Anyone starting out in their working life will encounter a dreaded paradox: you can’t get a job without experience, but you can’t have experience without a job. It’s a typical and discouraging vicious circle that seems almost impossible to overcome. Almost. Our 11 tips for getting a job without experience can help you succeed in a reasonable period of time (job search takes time!).
1. SELF-EDUCATE YOURSELF
Sign up for classes, attend workshops, get certificates and diplomas and, if necessary, get a college degree. This will not only help you acquire knowledge for the job, but will also demonstrate your dedication and commitment. Plus: meeting professors and students is a great way to expand your network.
2. START WORKING (FROM THE BOTTOM)
Another way to get some experience in a specific area is to work for little or no money – it doesn’t sound very motivating, but hey, it could help you open all kinds of doors: you can get practical training by volunteering, with an internship or on your own. Depending on the career, a good idea would be to make a blog or collaborate on it to show your passion and talent. In short: include in your resume and portfolio relevant projects you have done part-time, on weekends or during vacation periods.
3. WORK YOUR NETWORK
A good way to get a job is to be recommended by someone or to know a friend of a friend. For this to happen, you have to build a network of contacts and cultivate it, both online and offline: make sure people know you are developing a specific career and be prepared by making a sales pitch, updating your resume and making a great LinkedIn profile.
4. LET’S DRAW!
It’s time to grab paper and pencil to make a great Venn diagram to help you chart your path to success: make a list of all the skills, experience and personal aspects required in your future job. Then add your knowledge, experience and personal aspects, and see where the two circles overlap. You can use this as a reference to know what you need to improve and what you can highlight in your resume and cover letter.
5. BECOME AN EXPERT IN YOUR FIELD
Learn everything there is to know about the industry and the position. This will not only prepare you for the career, but will also help you with networking and job interviews. To become an expert in your field, interact in forums, read blogs and join groups, both online and offline. Also make sure you know some key names in the business, online and offline, locally, nationally and even internationally.
6. PICK MINDS
People love to give advice and be seen as specialists or experts in a given field. Once you know the names of professionals you admire who have the career you want, try contacting them online or, if you’re old school, with a written note, for example. A good way to make people feel important and valued is to ask what your next steps are. Don’t just send lots of emails with your resume, everyone is busy, inboxes are full. Always establish a connection before asking for advice or even favors.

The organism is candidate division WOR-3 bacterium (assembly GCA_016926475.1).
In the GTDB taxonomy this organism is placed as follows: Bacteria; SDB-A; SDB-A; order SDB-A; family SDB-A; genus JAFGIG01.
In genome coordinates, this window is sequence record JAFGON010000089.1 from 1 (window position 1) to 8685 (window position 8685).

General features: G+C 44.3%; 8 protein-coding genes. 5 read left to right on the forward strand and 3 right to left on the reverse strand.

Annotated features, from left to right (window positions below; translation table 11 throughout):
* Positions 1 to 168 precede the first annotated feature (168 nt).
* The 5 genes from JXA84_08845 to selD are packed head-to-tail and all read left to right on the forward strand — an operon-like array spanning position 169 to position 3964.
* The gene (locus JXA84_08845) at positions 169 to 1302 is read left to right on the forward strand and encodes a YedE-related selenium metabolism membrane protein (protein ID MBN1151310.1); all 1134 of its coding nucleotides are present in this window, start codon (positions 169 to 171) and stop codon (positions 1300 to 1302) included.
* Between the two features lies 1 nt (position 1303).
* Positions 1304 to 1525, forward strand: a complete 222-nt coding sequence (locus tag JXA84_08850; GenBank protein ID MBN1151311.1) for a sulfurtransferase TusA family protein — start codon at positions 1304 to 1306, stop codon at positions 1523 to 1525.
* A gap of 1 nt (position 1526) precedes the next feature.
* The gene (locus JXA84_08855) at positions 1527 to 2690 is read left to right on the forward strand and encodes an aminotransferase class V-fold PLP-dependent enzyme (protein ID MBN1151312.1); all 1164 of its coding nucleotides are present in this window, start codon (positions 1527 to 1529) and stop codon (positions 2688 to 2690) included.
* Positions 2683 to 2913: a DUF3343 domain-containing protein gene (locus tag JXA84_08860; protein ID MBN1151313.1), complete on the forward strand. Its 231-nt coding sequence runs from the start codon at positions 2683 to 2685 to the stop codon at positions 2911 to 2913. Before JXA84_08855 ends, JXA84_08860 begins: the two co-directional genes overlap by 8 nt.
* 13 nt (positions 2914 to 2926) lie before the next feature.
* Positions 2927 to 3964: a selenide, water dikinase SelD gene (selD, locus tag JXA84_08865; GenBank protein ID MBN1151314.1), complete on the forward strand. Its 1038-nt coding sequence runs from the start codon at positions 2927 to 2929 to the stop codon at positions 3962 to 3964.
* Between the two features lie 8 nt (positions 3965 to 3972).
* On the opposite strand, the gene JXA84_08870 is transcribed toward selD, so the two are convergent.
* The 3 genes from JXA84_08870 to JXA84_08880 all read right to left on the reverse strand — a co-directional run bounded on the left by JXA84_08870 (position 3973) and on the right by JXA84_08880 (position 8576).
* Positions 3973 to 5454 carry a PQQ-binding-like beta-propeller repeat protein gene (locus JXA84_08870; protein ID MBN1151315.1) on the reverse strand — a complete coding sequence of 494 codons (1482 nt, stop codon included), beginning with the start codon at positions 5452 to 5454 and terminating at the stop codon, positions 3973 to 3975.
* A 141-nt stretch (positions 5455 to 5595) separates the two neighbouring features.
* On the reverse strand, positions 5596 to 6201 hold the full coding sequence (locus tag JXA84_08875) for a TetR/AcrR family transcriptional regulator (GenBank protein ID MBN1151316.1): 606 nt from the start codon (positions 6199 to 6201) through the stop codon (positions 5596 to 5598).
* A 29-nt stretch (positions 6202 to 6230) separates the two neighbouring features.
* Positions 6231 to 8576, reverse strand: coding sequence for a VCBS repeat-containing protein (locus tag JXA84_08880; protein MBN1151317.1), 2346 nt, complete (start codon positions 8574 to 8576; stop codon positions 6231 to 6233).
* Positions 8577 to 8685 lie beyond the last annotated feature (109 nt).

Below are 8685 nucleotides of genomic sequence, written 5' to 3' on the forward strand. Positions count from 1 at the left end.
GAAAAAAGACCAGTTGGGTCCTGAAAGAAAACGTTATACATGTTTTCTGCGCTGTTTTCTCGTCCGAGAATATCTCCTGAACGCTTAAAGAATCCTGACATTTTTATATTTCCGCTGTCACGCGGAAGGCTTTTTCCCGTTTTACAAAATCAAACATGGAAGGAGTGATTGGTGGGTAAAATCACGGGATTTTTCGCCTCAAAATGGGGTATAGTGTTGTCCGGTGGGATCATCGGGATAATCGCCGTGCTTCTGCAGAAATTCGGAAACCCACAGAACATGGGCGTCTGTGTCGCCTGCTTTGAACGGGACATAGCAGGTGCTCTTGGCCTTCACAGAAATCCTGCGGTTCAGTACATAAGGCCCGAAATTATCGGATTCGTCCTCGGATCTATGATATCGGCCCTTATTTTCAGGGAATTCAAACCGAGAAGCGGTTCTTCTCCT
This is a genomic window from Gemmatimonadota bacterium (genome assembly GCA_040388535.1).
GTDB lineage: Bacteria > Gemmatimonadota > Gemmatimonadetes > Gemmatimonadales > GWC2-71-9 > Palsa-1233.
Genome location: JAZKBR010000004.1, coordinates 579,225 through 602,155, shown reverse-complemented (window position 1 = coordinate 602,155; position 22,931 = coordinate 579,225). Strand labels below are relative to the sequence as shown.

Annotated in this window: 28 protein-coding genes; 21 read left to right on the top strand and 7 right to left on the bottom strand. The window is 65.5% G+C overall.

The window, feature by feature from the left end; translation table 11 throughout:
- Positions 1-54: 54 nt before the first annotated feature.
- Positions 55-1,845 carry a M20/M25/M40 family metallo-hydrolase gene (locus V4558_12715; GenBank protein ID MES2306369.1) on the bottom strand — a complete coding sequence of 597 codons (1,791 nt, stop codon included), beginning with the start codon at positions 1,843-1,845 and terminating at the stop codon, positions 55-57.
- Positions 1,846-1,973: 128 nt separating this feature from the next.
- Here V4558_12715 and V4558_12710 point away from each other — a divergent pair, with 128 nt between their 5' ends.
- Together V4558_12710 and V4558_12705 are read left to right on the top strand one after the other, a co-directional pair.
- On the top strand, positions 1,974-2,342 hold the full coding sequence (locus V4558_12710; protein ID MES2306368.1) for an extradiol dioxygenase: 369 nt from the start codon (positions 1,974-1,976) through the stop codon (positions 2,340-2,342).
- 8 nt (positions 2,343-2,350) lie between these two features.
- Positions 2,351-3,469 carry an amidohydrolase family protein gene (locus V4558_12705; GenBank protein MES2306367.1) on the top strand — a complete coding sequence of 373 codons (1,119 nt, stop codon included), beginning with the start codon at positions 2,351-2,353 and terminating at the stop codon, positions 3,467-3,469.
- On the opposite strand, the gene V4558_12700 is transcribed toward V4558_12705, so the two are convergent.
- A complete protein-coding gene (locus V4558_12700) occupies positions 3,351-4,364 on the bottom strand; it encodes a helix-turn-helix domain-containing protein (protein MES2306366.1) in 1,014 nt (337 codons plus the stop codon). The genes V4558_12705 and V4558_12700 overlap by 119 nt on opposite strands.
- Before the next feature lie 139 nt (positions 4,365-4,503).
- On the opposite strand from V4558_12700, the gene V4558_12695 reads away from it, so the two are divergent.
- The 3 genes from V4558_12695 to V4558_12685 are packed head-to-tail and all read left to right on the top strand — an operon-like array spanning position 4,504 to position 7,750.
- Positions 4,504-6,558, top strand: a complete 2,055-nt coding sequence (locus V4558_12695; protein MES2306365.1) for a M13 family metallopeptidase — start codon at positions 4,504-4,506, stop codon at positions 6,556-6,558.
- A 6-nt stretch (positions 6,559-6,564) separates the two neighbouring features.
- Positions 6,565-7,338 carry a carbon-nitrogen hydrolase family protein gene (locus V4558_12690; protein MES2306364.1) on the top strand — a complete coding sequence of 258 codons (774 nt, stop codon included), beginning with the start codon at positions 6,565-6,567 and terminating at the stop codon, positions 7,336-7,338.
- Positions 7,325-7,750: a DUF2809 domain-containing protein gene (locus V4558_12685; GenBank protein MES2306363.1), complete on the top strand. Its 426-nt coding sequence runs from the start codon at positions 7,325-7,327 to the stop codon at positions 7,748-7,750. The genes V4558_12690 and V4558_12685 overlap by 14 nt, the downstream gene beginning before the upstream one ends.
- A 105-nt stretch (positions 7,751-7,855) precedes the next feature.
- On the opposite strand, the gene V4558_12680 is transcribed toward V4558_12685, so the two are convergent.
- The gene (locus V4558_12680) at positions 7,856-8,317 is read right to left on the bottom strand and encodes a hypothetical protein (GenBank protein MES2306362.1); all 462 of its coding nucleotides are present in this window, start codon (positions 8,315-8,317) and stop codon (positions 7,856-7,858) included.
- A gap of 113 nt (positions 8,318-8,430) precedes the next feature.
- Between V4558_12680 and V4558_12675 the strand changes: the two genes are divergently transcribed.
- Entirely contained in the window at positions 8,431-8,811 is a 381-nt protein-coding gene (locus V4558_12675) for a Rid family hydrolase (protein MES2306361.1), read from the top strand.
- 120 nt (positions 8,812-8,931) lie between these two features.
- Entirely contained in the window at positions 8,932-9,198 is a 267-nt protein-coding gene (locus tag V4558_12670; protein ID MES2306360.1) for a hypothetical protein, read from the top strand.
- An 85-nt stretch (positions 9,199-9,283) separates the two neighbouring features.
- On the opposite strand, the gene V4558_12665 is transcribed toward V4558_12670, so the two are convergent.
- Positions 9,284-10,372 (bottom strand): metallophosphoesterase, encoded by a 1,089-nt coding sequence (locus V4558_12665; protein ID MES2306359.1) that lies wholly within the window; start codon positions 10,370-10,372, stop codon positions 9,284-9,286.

7. HAVE A GOOD STORY TO TELL
Make sure you have a story about your early career that is fascinating and makes it clear that you are the perfect person for any position in a specific field. People will ask questions (lots of questions!), so prepare clear and concise answers about why you want to get into that field, what you will do to achieve that goal, and what you have to offer. This way you will impress them with your passion, spill all your important knowledge and experience, top it off with your studies and convince everyone you talk to.
8. RENEW YOUR RÉSUMÉ
And, while we’re at it, make sure your resume reflects the key parts of that story. Focus on your skills and abilities and not just your jobs: make a resume that doesn’t get stuck in the past, but looks forward and shows everything you can contribute to in the future.
9. FOCUS ON YOUR SOFT SKILLS
Transferable skills can be, surprise surprise, transferred from one situation or job to others, and show how you interact with people. Examples of these soft skills are interpersonal skills, organizational ability, leadership ability and communication skills. Focus on your ability to motivate people, multitask, supervise or speak in public. Make a resume that oozes personality and showcase your social skills in all their job-related glory. If you can show why a certain social competence will make it easier for you to acquire a specific skill, you’ve hit the nail on the head.
10. AIM REASONABLY HIGH
While you should always aim high when it comes to your career, it’s also important to use common sense when applying for a job. You’re just starting out, so look for entry-level positions where you can demonstrate that you know how to do the job. Make it clear that you know you’re just starting out, but that you’re willing to learn, and add an irresistible amount of enthusiasm, passion and determination.
11. PATIENCE, GRASSHOPPER!
Be patient, and be willing to start at the bottom. Getting one foot in the door, and then the rest, can take time. It can also be exhausting and seem like a half-baked idea at the time, but if it’s what you really want to do and it makes you happy, go for it!